The path to pregnancy is unique to each woman. Prenatal tests are also tailored to each of our patients. Health, age, ethnicity, medical conditions and family history are all factors that we take into account when considering prenatal tests. There are a variety of prenatal tests that we use to monitor the health of mom and baby.

A variety of genetic screening tests can be used to detect increased risk of genetic problems, such as Down syndrome, cystic fibrosis or spina bifida. Since only two to three percent of all babies are born with a genetic defect, these screening tests are optional. Your physician can help you decide whether or not to proceed with genetic screening.

Urine samples will be collected at each prenatal visit and tested for glucose (sugar) and protein. Glucose in the urine can be a sign of diabetes, while protein can indicate pre-eclampsia. Dr. Fitzgerald recently wrote about preeclampsia and its primary symptom, high blood pressure.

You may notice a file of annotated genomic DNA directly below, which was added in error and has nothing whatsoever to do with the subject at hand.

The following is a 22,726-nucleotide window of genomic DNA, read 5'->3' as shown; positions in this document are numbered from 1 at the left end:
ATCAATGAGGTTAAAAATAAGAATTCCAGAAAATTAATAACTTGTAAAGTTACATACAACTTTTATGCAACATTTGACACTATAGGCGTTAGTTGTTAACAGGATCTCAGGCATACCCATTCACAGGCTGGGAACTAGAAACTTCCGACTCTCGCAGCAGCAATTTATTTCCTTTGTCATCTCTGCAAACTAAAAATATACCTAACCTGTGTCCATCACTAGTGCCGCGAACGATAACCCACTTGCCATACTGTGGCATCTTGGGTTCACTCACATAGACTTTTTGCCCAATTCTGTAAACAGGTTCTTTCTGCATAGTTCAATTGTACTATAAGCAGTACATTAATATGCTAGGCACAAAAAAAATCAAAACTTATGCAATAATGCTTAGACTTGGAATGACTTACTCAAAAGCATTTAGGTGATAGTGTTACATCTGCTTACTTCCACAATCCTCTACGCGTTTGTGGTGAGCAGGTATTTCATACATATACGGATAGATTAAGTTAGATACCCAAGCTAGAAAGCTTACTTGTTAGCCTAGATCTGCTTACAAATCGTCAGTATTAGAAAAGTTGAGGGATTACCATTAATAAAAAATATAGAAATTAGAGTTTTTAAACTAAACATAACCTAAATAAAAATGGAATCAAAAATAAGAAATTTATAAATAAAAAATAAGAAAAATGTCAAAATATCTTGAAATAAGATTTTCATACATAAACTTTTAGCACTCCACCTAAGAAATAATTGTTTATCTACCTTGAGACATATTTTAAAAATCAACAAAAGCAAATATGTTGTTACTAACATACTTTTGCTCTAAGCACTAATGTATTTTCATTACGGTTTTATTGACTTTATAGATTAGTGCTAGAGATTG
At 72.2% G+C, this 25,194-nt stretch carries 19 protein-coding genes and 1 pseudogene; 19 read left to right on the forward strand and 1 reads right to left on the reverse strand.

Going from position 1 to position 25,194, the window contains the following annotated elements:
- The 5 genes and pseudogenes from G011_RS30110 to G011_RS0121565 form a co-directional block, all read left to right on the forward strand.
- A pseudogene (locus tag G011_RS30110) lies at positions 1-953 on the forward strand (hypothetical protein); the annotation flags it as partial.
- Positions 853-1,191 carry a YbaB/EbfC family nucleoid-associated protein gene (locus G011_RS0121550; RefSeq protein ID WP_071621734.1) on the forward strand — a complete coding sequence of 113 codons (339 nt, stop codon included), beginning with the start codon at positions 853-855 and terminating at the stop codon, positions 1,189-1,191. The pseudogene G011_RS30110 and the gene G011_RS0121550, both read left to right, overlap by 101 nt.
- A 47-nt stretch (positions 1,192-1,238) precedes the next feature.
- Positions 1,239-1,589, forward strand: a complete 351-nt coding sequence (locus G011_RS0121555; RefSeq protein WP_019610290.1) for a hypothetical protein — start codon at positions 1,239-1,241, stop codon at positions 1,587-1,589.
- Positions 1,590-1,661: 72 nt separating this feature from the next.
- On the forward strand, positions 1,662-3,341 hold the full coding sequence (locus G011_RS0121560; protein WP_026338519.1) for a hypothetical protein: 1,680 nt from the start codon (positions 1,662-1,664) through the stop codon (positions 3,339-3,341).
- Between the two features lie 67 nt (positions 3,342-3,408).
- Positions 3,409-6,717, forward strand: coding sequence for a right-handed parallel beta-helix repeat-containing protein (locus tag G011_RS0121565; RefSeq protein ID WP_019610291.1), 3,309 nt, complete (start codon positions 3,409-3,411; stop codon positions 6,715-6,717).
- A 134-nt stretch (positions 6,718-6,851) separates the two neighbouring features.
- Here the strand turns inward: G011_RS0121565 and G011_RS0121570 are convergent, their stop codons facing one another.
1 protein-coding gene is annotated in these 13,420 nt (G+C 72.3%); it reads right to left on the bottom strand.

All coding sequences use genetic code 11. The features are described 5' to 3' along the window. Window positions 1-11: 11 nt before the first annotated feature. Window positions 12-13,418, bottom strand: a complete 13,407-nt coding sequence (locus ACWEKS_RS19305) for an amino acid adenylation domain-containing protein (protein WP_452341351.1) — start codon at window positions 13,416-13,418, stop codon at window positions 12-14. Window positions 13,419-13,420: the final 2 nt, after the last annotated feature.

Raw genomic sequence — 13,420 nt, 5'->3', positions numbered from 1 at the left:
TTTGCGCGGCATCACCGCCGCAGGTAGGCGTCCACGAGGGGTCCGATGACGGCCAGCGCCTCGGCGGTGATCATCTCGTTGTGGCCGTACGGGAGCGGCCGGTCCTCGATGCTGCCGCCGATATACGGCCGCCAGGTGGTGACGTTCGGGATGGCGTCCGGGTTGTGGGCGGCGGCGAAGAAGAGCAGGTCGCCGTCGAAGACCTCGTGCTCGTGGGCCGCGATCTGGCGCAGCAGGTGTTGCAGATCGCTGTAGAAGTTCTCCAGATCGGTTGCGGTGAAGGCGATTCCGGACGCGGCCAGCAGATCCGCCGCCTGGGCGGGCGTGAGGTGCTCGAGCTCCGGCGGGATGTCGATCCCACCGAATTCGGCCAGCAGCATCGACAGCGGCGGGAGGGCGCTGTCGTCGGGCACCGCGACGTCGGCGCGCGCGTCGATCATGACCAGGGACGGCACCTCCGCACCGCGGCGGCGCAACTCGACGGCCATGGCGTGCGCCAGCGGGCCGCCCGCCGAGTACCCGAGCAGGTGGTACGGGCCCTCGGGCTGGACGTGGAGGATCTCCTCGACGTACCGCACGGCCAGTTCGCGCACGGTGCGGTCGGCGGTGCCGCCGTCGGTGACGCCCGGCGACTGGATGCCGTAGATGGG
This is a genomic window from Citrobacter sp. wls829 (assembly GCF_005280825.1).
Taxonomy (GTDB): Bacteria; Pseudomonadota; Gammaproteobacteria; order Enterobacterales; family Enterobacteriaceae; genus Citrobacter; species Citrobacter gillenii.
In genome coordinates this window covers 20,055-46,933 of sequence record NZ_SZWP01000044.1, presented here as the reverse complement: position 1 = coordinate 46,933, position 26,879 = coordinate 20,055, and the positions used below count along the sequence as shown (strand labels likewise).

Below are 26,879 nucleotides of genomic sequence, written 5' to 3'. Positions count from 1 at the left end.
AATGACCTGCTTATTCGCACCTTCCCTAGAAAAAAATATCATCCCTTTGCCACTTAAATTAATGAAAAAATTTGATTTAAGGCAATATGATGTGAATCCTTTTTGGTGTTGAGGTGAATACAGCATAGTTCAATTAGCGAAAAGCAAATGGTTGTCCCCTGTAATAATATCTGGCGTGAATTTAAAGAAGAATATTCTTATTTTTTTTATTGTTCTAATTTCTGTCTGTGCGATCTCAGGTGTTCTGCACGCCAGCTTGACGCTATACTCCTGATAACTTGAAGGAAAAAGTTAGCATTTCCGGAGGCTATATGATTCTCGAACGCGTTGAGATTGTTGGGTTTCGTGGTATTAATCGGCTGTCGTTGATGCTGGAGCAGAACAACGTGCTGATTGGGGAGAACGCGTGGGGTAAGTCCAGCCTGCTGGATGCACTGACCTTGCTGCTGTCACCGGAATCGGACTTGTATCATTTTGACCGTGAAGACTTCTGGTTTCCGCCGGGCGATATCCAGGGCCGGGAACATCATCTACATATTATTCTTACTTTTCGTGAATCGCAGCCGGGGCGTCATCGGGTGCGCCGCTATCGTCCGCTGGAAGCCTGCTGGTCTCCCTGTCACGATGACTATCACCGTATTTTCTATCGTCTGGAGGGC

An ultrasound exam is typically performed between 18 and 20 weeks, to check for any problems with the developing fetus. Gel is applied to a woman’s belly, and a special tool is moved over it to create a “picture” of the fetus on a monitor. The major organs are visualized to check for any abnormalities.

Glucose challenge screening assesses the risk for gestational diabetes and is usually given between 24 and 28 weeks of pregnancy. If there is a family history of diabetes, obesity, a previous pregnancy with a large baby or you are having twins, your doctor may test blood glucose levels earlier in the pregnancy.

Testing for Group B Streptococcus, a bacteria that can be passed to newborns during labor, is typically performed by obtaining a vaginal culture during the last trimester of pregnancy, between 35 and 37 weeks. Learn more about the symptoms, prevention and treatment of Group B Strep in this blog post by Dr. Roberts.

The physicians at Mt. Auburn OBGYN are here to answer your questions about prenatal and genetic tests throughout your pregnancy. Please call us to make an appointment.